What if, instead of reading notes, Eivor surveyed environments and came to her own conclusions, ala The Witcher III and—sometimes, but not often enough—Assassin’s Creed Valhalla? What if communication between in-game characters wasn’t just a series of perfect English conversations between people with slightly different accents? What if quests leaned more into the minutiae of Viking life—surviving, physically constructing settlements, devising tactics—rather than fast-forwarding through it all to get to mindless raids and bog-standard Assassin’s Creed missions? Or heck, what if the game’s focus was entirely different? What if instead of a warrior, you were a skald? What if poetry and storytelling were your main means of interacting with the world, rather than violence? But then, since this would still be an Assassin’s Creed game, you could also use your unassuming role as a means of getting close to assassination targets? I think that would be a neat game.
But these ideas do not fit the Assassin’s Creed mold, which has increasingly come to prioritize content over substance. That’s not to say that there isn’t any substance—just that it’s spread out, with ample filler between rare slabs of authentic intrigue. The way the game keeps you constantly moving through lightweight activities without forcing you to open your map is actually pretty ingenious, but it does mean that everything blurs together after a while. It also necessitates a whole, whole lot of content to sustain such a gargantuan world. The game’s structure is an expression of this. Houses and buildings are slight variations on each other, or straight up copies. Mini-stories are frequently conveyed through notes, rather than bespoke environments or NPCs for each quest among thousands. That, then, is how we wind up with a world in which early Vikings and English peasants are hyperliterate; there just isn’t really another option—at least, not for Assassin’s Creed as it exists now.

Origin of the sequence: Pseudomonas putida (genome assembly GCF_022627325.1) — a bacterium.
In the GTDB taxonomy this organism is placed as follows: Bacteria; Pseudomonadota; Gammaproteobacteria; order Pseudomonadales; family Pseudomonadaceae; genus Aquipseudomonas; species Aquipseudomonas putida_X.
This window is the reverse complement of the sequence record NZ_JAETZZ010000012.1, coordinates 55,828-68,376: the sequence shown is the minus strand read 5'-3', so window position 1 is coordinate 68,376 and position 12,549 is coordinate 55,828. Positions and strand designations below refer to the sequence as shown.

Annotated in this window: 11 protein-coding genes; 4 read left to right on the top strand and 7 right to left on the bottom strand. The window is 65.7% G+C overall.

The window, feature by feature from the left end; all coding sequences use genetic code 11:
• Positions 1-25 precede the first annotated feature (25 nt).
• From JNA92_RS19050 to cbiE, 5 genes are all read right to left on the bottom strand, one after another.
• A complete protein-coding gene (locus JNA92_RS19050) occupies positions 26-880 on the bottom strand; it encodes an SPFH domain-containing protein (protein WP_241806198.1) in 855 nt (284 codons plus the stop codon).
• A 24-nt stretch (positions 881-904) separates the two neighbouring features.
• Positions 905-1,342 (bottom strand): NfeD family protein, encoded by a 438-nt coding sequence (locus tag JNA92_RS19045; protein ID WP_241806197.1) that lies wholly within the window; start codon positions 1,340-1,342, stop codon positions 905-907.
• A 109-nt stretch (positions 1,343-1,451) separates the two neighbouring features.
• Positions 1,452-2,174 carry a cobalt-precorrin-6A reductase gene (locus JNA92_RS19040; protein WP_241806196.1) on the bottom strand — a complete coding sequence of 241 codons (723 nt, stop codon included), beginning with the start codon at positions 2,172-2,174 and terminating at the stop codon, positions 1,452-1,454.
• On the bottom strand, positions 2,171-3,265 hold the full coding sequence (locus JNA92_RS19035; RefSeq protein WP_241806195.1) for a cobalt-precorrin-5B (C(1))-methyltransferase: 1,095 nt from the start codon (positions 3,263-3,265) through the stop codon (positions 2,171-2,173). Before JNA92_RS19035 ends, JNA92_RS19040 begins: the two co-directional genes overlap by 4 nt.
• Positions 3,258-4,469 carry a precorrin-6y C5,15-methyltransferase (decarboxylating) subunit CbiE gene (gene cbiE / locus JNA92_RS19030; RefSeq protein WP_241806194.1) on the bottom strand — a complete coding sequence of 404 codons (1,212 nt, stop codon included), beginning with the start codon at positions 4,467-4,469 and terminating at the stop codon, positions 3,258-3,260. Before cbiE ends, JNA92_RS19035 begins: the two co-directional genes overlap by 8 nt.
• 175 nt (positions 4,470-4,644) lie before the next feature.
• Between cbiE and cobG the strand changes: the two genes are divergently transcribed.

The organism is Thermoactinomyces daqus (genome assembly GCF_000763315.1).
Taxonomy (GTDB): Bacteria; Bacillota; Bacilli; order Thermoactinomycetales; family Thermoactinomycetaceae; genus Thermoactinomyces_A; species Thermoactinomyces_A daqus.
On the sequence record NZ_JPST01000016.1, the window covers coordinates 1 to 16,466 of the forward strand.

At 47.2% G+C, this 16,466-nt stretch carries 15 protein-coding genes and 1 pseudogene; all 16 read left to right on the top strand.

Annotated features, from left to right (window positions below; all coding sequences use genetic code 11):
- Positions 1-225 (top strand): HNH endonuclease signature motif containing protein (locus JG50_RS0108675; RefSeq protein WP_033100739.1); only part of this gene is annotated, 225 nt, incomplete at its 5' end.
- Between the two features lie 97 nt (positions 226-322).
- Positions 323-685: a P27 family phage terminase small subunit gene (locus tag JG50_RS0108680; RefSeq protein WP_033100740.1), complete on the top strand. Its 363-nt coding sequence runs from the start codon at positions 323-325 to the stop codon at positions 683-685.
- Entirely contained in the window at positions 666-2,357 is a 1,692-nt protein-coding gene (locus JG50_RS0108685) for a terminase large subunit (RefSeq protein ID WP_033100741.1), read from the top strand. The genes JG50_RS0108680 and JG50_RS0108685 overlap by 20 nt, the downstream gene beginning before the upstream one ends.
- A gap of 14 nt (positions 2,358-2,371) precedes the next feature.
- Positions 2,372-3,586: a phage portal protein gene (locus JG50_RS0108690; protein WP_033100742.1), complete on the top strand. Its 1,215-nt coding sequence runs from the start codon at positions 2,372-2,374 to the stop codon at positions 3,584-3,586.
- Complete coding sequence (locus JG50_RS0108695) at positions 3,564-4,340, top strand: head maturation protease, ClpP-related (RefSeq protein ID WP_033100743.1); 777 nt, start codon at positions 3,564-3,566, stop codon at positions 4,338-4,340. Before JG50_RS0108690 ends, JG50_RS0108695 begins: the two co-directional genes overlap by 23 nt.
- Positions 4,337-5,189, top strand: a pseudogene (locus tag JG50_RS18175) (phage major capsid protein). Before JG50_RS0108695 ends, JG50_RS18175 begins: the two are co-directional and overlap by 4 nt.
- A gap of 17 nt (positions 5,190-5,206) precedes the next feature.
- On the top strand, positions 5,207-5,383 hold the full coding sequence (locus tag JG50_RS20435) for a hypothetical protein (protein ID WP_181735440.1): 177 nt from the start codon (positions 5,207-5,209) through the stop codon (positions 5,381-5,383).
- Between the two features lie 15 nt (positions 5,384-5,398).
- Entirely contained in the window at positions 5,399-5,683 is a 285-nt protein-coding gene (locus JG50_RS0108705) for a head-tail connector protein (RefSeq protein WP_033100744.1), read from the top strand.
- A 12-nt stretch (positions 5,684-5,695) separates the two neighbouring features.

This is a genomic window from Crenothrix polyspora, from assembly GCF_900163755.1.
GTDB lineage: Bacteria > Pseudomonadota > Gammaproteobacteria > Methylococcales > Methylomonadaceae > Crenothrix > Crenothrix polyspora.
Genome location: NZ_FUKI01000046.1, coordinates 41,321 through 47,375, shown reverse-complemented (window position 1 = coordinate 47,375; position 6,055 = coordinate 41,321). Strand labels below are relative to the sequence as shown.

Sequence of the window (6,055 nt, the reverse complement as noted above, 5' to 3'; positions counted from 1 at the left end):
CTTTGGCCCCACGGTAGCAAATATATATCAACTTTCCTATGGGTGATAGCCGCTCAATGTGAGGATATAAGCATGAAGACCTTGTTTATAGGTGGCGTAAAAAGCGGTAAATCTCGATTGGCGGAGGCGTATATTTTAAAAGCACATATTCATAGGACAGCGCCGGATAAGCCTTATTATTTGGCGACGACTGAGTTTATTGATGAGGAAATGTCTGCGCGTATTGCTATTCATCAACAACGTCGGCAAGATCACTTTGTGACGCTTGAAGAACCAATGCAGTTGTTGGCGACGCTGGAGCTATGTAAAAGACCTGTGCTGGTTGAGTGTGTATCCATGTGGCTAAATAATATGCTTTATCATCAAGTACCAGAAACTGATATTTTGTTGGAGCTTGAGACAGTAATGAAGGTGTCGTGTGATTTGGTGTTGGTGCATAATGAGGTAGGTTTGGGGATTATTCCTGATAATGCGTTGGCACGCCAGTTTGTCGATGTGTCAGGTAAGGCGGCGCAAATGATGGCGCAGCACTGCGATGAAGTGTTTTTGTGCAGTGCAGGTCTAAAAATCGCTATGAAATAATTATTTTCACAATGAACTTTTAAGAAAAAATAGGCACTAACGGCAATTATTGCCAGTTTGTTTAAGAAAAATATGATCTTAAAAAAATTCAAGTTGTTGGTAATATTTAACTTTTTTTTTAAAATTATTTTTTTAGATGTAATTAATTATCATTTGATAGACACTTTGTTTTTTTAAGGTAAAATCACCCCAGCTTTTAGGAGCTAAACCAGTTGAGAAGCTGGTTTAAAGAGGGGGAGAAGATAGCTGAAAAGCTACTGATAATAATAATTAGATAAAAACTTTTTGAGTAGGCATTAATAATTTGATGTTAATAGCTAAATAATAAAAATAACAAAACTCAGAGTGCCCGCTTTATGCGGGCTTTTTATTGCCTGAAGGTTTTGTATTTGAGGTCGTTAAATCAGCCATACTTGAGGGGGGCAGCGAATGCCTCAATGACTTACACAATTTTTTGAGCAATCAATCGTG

It does make me wonder what a game more tailored to a historical version of this setting would look like. But it also makes me wonder if I’d play that game, since it probably wouldn’t be called Assassin’s Creed. I began Valhalla because I wanted comfort food. I got what I expected. But as with other Assassin’s Creed games, I find myself hungering for just a bit more after each bite. For now, though, I guess if I want a historical fix, I’ll just stick to books.